According to director Iris-Edwige Gaillard’s notes, Banana Republic, a live performance in which a roving video camera relays certain aspects to a screen, aims to make the audience think about the differences between experiencing the text as theatre and sitcom. The acting was of a good standard throughout, and Avi Wanono’s set design made good use of limited space, but if I was watching this on TV, fairly quickly the story would have made me change the channel.
There’s not much motivation to make comparisons between experiencing the text in different media if the script and characters don’t appeal. These are three house mates: dole-bludging Dill (Mat Furlani), burger-flipping uni dropout Julian (Scott Jackson) and his cousin, law student Jen (Andi Snelling), who are joined by Jen’s new boyfriend, student activist Geoff (Alex Duncan). Smitten with the crusading Geoff and not wanting to look averse to his values, Jen is manipulated by Julian into forming a commune in the share house, effectively making her subsidise the lifestyle of her housemates while they get to use her property.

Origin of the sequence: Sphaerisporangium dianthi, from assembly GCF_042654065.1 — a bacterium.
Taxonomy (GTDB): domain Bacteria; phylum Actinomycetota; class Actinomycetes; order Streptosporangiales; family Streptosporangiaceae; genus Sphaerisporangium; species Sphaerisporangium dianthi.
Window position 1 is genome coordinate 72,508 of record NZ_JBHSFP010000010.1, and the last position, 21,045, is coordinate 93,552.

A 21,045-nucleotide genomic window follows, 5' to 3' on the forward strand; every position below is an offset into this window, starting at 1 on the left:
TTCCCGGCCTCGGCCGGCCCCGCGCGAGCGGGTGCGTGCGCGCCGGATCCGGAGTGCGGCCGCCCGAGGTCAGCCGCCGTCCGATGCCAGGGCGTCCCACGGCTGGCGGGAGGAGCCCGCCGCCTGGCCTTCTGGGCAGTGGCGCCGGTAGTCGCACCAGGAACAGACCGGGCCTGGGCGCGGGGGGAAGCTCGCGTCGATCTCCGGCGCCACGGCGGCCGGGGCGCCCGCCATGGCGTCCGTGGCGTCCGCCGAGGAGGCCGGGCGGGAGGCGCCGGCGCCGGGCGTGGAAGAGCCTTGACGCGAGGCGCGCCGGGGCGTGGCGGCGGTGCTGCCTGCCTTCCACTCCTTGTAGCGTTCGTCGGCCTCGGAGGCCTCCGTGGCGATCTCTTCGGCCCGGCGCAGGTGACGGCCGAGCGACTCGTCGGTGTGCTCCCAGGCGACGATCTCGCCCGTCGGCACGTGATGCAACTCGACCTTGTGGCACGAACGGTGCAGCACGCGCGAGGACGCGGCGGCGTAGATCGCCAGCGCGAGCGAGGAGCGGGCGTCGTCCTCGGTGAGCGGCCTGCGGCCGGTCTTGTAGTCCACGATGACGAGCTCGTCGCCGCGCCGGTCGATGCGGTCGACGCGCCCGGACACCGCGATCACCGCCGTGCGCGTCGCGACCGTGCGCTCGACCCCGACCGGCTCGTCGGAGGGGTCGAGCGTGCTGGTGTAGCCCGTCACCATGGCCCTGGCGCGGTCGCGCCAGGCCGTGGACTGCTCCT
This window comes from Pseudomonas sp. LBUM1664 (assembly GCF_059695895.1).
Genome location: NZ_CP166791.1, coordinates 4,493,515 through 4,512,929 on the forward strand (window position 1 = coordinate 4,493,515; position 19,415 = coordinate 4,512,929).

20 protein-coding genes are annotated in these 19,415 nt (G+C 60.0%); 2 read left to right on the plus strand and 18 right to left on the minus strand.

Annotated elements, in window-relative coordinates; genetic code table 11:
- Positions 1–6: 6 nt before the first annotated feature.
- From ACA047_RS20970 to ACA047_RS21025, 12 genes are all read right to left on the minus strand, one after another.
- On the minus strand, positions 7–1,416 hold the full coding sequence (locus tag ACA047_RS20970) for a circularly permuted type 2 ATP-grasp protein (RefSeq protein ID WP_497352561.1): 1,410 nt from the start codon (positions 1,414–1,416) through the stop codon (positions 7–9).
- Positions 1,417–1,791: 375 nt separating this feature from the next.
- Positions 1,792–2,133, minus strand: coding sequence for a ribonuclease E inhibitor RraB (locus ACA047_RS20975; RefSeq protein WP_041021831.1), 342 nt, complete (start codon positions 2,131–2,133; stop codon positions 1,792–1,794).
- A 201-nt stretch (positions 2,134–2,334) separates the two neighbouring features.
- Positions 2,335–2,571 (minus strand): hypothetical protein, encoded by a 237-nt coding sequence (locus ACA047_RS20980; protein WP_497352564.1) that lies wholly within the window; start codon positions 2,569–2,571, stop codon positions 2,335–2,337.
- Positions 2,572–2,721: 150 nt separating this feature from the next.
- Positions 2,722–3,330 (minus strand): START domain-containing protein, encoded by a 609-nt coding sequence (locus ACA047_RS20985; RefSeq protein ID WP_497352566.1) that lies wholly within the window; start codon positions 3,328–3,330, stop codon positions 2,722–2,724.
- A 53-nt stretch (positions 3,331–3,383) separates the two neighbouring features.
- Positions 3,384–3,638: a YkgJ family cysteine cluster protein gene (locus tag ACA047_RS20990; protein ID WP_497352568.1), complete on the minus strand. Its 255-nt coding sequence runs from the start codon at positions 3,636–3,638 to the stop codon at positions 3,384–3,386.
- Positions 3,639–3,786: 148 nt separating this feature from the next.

The script suffers from substantial repetition that made the piece feel an overly long and ultimately tiresome 75 minutes. We didn’t need to keep hearing Dill being told to get off the internet and do some housework to work out that he was a layabout. Fewer scenes could have adequately demonstrated that Jen was a reluctant and ineffective participant when accompanying Geoff on a protest or action. Critically, it wasn’t at all clear why Jen, actively seeking to climb the corporate ladder, should have a strong enough attraction to Geoff to make her want to tolerate the inconvenience of living a double life and having to share Geoff with his myriad causes.
There was some minor interest in seeing elements that are not usually part of a theatre performance. The piece employs a laugh track, used at times when the action wasn’t funny, although I’m not sure if this was playing with a sitcom convention or due to error given the repetition of some lines. It was a surprise to see Julian being sprayed to simulate sweat from a day at the grill rather than walking to his mark in the next scene already in that state, but I wouldn’t say that this added much. I only glanced at the TV screen occasionally, such as when the camera operator moved in for a close up, but as the theatre isn’t so large I could see just as well without the screen. Overall I’m not convinced that these elements amount to more than gimmicky intrusions or interruptions of the theatre experience.
The flaws in this pilot suggest that Banana Republic would need some more pruning and ripening before it was ready to become a series.